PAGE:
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Which? tests uncover two new top-scoring microwaves

We reveal the best microwaves money can buy in 2018

The latest Which? microwave tests have uncovered two exceptional Best Buys. Both score more than 80% overall, sending them straight to the top of the leaderboard, and one is good value, too, so you won’t need to dig deep to get good cooking results.

We put nine new microwaves to the test, including combi, grill and microwave-only models from brands such as DeLonghi, Panasonic and Russell Hobbs, with prices ranging from £70 to £179.

Our new top-scorers heat, defrost and steam food brilliantly. Food retains moisture and flavour when cooked, and you can heat several meals in a row without losing power or getting patchy results.

If you need to defrost a batch of mince, they will do it quickly and evenly, without part-cooking the food. And if you want to steam your dinner, you’ll have a succulent supper ready in no time. What’s more, one model can grill and bake food, too, as it’s a combi microwave, making it handy for busy or cramped kitchens.

Head straight to our list of the best microwaves to find out which microwaves wowed us in the latest tests. Read on to find out more about some of the models we just tested, and choosing the best model for you.

Microwaves: what to spend

Most microwaves, apart from the most basic budget models, start from around £60. Combination models, which can grill and cook like a conventional oven as well as microwave, tend to cost more – usually £100 plus. The more you pay, the more features and internal space you’ll usually get.

Here are two of the latest models we’ve tested, at either end of the price spectrum:

Panasonic NN-CT56JBBPQ Combi Microwave, £179

The Panasonic NN-CT56JBBPQ is the priciest microwave in our latest round of tests. We found it easy to use and it’s super-spacious, too – you’ll be able to fit in a jumbo-sized dinner plate, up to 35cm wide, without having to tilt it. This makes it far roomier than the average microwave.

As well as the convection oven and grill that all combi microwaves have, this one has useful extras, including a delayed-start function, which lets you set it to come on at a specific time. It also has a wealth of auto-programs – no fewer than 25 – so you can get your food cooking quickly without having to pore over the manual.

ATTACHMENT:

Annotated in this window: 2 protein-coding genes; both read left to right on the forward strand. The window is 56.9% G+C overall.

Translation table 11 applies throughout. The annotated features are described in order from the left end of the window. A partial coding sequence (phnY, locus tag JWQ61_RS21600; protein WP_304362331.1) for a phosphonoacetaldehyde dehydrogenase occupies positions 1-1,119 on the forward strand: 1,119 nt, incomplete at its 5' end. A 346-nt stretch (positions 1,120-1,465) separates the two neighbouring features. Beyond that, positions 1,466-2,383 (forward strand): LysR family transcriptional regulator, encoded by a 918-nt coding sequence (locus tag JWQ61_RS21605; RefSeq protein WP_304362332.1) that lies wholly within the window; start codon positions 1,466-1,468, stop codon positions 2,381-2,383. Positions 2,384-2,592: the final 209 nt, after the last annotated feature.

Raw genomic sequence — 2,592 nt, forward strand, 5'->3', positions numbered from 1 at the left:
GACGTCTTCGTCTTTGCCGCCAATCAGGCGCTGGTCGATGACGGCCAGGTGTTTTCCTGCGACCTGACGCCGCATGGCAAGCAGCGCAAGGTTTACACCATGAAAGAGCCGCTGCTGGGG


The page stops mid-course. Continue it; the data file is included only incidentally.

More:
It could be an invaluable extra cooking space in the kitchen, but does it bake, reheat and defrost effectively? Read the full Panasonic NN-CT56JBBPQ review to find out.

DeLonghi P80Q7A microwave, £75

This microwave-only model will fit up to a 29cm-wide plate on its turntable, which isn’t too bad for a microwave at this price, and could be more than enough if you mainly heat up the odd plateful of food.

It has a rather busy-looking control pad, but it looks more complicated than it really is. Six auto-programs take the guesswork out of regular jobs such as reheating a meal, but will this microwave cook your food effectively? Read the full DeLonghi P80Q7A review to get our verdict.

Five things to consider when buying a microwave

1. Microwave-only or Combi

If you only need a microwave for heating and defrosting food, then go for a solo (microwave-only) model. If you want more space for baking, roasting or grilling, a combi microwave will give you that extra functionality.

2. Flatbed or turntable

Flatbed microwaves do away with the traditional turntable, giving you more flexibility in the shape and size of dish you can put in your microwave. They should be easier to clean, too.

3. Digital or manual

Manual dials are simple to master, but not as easy to set for an exact time as digital controls. Digital models may have auto-cook settings and multi-step programming, so you can set food to defrost and then cook for example.

4. Capacity

Manufacturers often quote capacity in litres, but this doesn’t reflect the actual usable cooking space you will have. We measure the maximum plate size you can fit inside each microwave. This can range from just 27cm to a roomy 35cm, so check the tech specs on our microwave reviews before you buy.

5. Wattage

This is one you actually don’t need to worry about. Most microwaves are between 700W and 1,000W, but we find wattage doesn’t have much effect on performance, so there’s no need to go for a high wattage to get good results.

Latest microwave reviews for 2018

To see all the latest reviews and compare models or filter by price, head to our microwave reviews. Alternatively, click on the individual links below to head to the review of your choice:

Microwave-only models

Combi microwaves

Microwaves with grill only

Prices correct as of 6 August 2018.

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